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Uganda Gorrila Trekking

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Uganda Gorilla Trekking We’d been trekking for over three hours, three hours of absolute hell. Climbing all the time we had passed through banana plantations and up into Bwindi Impenetrable Forest NP. We ascended slowly through dense vegetation, constantly becoming entangled in tentacle like vines that felt like invisible arms attempting to hold us back and prevent us from our quest. The cool of early morning had long gone and it was sweltering as pushed on relentlessly.

Uganda Mountain Gorilla TrekkingThe tangled, twisted undergrowth, which we used as a grip for climbing, was full of thorns and prickles and our hands and arms were scratched and bleeding. We climbed on for about another hour, legs buckling, backs aching, and burning lungs screaming for oxygen. Our clothes were dripping wet from the heat and exertion, and black and muddy from scrambling up the hillside and often tumbling back a few paces.

Occasionally we stopped for a couple of minutes to take on much needed liquid, recover our breath, and to listen for sounds of the gorillas moving high above us.

We almost put our hands in the steaming heap of gorilla shit as we scrambled up yet another impossible looking ridge of mud and vegetation, surely we must be close now. We were, and no more than two minutes later all the trials and tribulations of the last four hours paled into insignificance as we confronted our quarry.

There are approximately 650 mountain gorillas left in the wild and half of them live in Ugandas two gorilla reserves, Mgahinga NP and here in Bwindi. It is impossible to describe the feeling you experience when first setting eyes on these magnificent creatures. Barely visible in the thick scrub a young female sat, relaxed, picking only the juiciest leaves and stuffing them into her already bulging mouth. The sun had yet to reach this side of the valley and the vegetation was dense, to put it mildly, standing in excess of two metres. The hairs on my arms and the back of my neck stood on end as another gorilla, again a female, moved into view. It was a most humbling feeling. Here we were sitting no more than five metres from one of the most amazing creature alive.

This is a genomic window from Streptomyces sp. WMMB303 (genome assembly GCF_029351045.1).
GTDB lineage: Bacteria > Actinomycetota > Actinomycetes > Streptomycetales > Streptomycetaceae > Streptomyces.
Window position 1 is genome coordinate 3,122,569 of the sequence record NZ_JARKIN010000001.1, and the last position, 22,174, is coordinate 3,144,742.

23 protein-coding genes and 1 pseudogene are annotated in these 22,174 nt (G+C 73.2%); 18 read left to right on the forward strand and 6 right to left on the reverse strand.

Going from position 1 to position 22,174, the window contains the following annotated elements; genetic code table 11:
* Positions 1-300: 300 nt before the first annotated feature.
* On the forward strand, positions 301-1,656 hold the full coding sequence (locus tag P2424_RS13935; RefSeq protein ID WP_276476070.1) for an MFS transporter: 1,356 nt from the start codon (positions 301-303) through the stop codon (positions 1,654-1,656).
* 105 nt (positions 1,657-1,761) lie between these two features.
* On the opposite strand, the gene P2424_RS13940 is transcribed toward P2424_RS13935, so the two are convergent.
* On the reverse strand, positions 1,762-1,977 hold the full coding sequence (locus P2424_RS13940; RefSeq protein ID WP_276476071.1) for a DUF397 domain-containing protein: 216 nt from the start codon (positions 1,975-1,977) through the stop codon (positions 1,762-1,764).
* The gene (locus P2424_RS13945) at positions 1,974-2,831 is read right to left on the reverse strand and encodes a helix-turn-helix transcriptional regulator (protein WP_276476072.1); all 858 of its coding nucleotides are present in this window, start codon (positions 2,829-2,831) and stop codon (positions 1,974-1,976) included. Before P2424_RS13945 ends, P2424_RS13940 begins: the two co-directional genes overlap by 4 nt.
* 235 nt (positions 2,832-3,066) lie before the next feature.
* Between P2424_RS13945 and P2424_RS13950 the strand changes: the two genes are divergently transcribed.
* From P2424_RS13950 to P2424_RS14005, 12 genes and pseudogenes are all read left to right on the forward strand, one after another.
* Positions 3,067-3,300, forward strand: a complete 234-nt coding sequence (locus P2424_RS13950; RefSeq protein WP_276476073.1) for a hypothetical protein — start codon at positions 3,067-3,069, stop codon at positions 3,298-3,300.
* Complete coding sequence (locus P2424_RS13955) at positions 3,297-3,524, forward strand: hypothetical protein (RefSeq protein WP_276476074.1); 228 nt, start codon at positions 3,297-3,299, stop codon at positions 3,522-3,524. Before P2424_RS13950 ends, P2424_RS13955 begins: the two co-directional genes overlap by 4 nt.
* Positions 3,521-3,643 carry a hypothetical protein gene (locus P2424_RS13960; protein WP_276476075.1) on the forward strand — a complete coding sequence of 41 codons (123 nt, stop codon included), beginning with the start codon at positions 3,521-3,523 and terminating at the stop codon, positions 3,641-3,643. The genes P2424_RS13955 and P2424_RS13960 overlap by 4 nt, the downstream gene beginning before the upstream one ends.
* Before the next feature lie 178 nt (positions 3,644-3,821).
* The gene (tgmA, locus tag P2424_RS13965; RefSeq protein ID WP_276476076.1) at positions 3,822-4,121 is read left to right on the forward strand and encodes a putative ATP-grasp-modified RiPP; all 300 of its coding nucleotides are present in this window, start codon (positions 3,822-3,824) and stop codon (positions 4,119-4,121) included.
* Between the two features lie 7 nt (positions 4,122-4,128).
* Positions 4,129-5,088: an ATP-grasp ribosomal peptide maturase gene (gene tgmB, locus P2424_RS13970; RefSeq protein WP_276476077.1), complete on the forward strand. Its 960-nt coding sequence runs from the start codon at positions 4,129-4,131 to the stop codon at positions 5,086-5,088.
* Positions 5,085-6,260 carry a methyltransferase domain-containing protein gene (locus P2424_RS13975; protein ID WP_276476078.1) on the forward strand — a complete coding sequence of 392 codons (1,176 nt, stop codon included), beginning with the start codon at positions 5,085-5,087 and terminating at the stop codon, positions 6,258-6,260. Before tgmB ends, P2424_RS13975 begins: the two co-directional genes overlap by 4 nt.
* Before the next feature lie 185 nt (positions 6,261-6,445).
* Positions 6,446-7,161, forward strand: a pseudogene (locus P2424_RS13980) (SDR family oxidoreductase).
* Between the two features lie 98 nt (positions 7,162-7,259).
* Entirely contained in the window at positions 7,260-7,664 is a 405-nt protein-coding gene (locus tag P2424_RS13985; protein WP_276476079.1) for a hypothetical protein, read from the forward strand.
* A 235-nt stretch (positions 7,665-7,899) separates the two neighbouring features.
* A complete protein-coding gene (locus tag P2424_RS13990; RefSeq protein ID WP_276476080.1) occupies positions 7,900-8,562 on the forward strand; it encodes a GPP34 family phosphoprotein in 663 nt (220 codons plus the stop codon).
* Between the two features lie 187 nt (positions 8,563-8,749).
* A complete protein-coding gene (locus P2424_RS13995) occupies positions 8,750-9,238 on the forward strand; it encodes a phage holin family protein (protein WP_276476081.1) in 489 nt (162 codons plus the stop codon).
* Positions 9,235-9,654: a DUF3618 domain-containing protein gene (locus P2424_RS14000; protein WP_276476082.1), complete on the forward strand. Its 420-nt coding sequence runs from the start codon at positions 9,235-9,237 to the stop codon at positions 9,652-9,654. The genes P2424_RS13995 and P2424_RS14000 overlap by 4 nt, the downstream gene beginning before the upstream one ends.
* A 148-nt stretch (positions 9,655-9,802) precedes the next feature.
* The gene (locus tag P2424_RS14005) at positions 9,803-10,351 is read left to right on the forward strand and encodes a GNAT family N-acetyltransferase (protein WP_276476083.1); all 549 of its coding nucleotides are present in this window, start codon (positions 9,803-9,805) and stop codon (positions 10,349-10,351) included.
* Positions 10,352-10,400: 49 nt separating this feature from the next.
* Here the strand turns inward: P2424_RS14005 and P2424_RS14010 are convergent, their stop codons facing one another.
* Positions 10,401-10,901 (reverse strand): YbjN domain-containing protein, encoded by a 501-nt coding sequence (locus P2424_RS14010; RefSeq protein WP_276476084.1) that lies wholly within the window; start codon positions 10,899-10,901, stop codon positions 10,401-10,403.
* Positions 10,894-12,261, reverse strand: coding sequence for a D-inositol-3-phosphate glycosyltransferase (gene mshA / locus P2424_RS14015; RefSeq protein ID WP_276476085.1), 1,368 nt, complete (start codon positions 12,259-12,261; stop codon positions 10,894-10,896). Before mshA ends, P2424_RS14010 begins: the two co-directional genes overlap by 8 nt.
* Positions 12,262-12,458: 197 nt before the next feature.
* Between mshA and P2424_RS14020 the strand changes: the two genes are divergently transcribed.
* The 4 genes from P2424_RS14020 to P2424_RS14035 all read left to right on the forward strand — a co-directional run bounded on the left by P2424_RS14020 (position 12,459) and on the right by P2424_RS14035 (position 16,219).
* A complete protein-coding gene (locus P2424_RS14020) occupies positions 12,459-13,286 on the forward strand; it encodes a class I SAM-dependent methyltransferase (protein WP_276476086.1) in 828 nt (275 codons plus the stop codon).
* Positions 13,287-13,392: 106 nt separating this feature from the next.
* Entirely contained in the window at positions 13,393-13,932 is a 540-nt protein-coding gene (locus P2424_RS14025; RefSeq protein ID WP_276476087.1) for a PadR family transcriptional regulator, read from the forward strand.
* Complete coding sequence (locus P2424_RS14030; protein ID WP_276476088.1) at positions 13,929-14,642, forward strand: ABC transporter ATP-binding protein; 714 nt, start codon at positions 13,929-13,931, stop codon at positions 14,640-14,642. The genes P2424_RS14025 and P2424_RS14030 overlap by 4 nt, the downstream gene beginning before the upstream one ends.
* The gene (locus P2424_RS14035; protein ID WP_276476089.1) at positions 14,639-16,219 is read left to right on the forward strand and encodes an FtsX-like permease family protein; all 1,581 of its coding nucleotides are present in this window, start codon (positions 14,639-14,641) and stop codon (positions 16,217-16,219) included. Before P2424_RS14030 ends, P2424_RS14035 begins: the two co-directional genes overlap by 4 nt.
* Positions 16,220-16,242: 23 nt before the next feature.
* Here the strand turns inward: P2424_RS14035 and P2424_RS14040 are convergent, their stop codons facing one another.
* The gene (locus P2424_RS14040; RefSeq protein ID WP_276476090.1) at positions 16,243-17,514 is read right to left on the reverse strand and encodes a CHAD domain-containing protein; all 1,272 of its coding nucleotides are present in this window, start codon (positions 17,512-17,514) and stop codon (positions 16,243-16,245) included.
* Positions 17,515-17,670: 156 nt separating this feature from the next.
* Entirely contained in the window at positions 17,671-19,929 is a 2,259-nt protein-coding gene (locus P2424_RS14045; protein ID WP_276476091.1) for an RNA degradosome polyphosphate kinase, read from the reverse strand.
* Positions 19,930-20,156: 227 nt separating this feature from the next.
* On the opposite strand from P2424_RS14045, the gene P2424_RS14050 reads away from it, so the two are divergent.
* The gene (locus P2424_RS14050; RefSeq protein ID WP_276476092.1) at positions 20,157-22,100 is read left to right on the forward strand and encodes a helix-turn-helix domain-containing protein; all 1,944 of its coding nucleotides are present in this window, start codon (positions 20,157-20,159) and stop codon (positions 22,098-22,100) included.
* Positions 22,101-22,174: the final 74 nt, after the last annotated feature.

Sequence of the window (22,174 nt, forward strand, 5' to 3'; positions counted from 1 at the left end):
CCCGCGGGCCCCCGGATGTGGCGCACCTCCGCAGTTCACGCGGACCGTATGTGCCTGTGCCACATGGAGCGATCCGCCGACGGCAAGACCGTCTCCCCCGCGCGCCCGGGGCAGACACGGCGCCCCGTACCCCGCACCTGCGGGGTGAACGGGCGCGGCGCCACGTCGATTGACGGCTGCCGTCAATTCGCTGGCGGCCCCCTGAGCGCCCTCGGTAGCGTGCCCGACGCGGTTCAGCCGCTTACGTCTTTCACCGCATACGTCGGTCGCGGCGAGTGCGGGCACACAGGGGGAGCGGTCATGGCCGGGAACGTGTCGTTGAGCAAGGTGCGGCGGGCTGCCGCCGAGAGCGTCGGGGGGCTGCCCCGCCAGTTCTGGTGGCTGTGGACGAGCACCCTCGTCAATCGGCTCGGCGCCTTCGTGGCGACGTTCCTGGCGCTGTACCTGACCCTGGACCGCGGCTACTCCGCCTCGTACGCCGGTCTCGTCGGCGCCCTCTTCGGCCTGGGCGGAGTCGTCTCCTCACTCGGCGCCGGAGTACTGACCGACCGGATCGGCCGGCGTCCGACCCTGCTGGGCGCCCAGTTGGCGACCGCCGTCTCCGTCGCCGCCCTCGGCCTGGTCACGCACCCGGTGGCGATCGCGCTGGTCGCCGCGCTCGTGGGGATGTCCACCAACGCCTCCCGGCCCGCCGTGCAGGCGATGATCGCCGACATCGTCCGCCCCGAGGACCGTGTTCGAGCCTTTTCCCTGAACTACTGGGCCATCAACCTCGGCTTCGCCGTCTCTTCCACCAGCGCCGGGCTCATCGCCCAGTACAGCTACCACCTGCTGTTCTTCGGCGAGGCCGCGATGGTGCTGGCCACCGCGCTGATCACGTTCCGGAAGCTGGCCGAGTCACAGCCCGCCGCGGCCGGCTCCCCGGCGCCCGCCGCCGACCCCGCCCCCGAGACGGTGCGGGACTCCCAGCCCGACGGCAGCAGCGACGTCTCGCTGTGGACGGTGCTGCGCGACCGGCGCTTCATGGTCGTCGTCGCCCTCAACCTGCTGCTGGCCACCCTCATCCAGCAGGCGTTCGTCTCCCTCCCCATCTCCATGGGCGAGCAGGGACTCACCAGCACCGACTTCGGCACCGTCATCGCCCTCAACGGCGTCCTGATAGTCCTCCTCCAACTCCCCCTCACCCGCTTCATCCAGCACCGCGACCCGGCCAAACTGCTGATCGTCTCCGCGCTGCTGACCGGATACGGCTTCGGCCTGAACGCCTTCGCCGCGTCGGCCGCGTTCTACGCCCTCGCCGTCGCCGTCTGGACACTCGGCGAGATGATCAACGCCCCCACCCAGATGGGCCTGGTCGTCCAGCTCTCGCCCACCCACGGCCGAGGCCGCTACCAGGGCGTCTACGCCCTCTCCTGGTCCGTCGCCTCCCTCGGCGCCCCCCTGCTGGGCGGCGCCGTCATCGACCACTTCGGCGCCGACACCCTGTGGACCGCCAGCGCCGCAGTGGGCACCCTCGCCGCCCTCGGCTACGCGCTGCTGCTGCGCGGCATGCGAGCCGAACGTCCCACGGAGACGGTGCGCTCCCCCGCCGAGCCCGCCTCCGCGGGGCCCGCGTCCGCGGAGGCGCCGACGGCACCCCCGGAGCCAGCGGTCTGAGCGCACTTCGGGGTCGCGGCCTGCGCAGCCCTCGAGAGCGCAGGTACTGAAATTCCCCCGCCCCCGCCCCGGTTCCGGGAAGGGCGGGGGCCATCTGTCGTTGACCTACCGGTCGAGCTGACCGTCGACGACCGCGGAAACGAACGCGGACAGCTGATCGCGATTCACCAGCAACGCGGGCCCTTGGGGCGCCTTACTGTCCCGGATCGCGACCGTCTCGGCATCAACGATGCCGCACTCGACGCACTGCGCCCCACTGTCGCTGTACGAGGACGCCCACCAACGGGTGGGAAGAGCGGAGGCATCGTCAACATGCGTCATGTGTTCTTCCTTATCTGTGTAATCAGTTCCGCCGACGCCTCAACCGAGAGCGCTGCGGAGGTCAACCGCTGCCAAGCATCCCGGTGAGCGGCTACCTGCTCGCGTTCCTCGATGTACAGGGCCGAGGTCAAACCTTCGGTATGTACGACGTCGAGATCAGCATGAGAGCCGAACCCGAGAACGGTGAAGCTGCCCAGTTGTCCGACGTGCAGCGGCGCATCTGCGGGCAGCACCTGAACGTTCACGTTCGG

For almost five minutes we just sat in awe, tears rolling uncontrollably down my face, without giving a single thought to reaching inside my rucksack for my camera. It must have been the sound of whirring motor-winds and the clicking of other cameras that stirred me into action, and during the next fifty minutes or so we got though three rolls of film. Only six people are allowed to trek them so it is essential to book permits well in advance (usually around six months). Such is the demand for permits that people often wait around for a few days hoping to pick one up by offering extortionate amounts for them.

Other national parks of unique interest include the Queen Elizabeth National Park, a more orthodox wildlife destination, the Rwenzori National Park, home to the Rwenzori Mountains, perhaps one of the most unique areas of mountain ecology in the world, Murchison Falls National Park on the Nile and the Semuliki National Park in the low lying west that is most famous for its extraordinary lowland forest ecology and prolific birdlife.

The Upper Nile River is host to some of the world’s most respected rafting rapids, second in order perhaps only to the Zambezi.

Culturally and socially Uganda is also a very attractive destination. Like quite a few other countries in the region the scars of an ugly past are not hard to find, and to a large degree these affect the artistic expressions of music, the visual arts and literature.

However the healing process has been underway for some time and those scars are not as livid as they are in say Rwanda, Liberia or Sierra Leone. Kampala has a great nightlife, it absolutely buzzes with energy, and refreshingly it is a town so preoccupied with commerce that on the whole has little time for begging, coercion, con-artistry or crime.

Feedback From Clients

Chuck Roosvelt & Job Harris Chuck Roosvelt & Job Harris

Davies, My husband and I want to thank Kivulini Safaris Staff and Wilderness Safaris for arranging our 'safari' in South Africa. We were very pleased with Thornybush Game Reserve and Chupungu Camp in general. The managers, Kerry and Nick, were very gracious hosts. Norman, our tracker, was so prompt at the 5AM-wakeup knock. All the staff was terrific. The meals were great as well as the South African wine!! Our tent was lovely!! The days we spent with Nick and Norman were great. Each time We were so surprised that we could get to see the animals so up close. Kerry, Nick, Norman and the rest of the staff made it so personal. Thornybush Game Reserve was so nice! All of the arrangements went smoothly - the meet-and-greet at the airport, h...

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